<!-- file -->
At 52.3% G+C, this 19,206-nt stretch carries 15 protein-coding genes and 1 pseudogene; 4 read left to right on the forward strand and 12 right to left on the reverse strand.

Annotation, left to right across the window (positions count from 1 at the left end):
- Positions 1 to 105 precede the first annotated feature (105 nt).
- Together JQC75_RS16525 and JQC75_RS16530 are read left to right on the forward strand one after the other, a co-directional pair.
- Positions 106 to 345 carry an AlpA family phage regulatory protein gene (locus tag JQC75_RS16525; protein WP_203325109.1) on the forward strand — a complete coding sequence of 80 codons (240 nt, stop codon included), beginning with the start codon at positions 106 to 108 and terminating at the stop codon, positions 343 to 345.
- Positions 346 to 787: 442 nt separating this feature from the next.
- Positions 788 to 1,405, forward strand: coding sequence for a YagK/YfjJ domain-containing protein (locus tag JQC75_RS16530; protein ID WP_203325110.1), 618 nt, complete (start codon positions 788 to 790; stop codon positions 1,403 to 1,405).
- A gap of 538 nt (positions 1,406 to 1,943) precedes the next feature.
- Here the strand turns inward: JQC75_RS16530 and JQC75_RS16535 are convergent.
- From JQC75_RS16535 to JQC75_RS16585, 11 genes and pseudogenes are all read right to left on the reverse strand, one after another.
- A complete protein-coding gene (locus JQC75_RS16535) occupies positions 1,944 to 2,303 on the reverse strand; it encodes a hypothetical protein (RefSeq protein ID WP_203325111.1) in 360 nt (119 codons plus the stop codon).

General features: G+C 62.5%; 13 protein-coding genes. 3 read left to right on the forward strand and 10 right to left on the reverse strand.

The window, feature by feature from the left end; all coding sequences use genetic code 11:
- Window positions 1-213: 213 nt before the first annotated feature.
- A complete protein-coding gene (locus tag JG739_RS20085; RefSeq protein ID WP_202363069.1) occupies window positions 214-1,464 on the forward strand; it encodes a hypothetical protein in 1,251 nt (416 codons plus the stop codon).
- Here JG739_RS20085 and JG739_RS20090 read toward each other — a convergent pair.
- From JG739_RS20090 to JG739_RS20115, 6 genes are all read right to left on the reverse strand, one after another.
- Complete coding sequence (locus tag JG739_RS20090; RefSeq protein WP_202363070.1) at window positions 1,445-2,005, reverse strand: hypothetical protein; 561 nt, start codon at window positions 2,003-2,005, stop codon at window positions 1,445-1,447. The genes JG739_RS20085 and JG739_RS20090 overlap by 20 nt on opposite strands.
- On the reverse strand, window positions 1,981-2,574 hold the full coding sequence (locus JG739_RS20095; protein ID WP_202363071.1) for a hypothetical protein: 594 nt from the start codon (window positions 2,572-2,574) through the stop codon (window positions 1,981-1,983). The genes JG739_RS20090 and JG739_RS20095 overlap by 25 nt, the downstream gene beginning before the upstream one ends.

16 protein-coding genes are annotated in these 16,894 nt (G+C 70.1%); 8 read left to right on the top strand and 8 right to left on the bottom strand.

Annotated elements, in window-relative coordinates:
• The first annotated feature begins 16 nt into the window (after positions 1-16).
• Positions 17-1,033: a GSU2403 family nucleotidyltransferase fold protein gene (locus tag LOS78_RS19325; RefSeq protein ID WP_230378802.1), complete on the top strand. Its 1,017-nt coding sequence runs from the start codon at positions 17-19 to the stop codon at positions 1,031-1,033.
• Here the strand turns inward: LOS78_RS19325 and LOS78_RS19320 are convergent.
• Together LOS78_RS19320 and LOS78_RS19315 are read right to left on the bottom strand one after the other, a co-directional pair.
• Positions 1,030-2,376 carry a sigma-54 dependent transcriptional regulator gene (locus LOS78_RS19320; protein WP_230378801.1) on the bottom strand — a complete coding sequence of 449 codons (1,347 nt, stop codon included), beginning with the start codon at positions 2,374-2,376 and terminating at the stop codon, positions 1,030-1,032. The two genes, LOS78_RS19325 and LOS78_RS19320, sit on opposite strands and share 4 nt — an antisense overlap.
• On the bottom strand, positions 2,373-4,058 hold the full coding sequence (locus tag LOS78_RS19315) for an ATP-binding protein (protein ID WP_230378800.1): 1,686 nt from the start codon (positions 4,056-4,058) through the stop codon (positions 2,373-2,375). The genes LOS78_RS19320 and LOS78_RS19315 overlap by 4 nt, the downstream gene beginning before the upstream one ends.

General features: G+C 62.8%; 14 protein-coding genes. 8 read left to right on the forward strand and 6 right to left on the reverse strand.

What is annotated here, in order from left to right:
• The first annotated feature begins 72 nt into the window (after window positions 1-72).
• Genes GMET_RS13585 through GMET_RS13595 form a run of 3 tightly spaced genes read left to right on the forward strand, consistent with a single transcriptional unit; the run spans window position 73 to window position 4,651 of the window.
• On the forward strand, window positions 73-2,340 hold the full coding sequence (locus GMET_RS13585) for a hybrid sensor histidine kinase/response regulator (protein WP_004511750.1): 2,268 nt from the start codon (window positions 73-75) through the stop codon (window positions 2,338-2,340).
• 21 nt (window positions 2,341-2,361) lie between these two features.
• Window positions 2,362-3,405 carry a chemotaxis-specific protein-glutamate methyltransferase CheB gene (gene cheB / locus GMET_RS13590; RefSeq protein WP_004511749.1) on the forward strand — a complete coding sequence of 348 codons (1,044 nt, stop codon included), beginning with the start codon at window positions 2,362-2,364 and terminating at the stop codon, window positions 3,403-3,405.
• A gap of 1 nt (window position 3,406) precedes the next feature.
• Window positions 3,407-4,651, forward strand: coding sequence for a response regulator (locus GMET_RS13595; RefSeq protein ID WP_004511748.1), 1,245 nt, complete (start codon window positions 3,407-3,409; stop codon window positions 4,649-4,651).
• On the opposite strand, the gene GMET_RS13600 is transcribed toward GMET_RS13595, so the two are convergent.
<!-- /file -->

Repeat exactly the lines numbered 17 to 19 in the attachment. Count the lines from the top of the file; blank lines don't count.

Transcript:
- From JG739_RS20090 to JG739_RS20115, 6 genes are all read right to left on the reverse strand, one after another.
- Complete coding sequence (locus tag JG739_RS20090; RefSeq protein WP_202363070.1) at window positions 1,445-2,005, reverse strand: hypothetical protein; 561 nt, start codon at window positions 2,003-2,005, stop codon at window positions 1,445-1,447. The genes JG739_RS20085 and JG739_RS20090 overlap by 20 nt on opposite strands.
- On the reverse strand, window positions 1,981-2,574 hold the full coding sequence (locus JG739_RS20095; protein ID WP_202363071.1) for a hypothetical protein: 594 nt from the start codon (window positions 2,572-2,574) through the stop codon (window positions 1,981-1,983). The genes JG739_RS20090 and JG739_RS20095 overlap by 25 nt, the downstream gene beginning before the upstream one ends.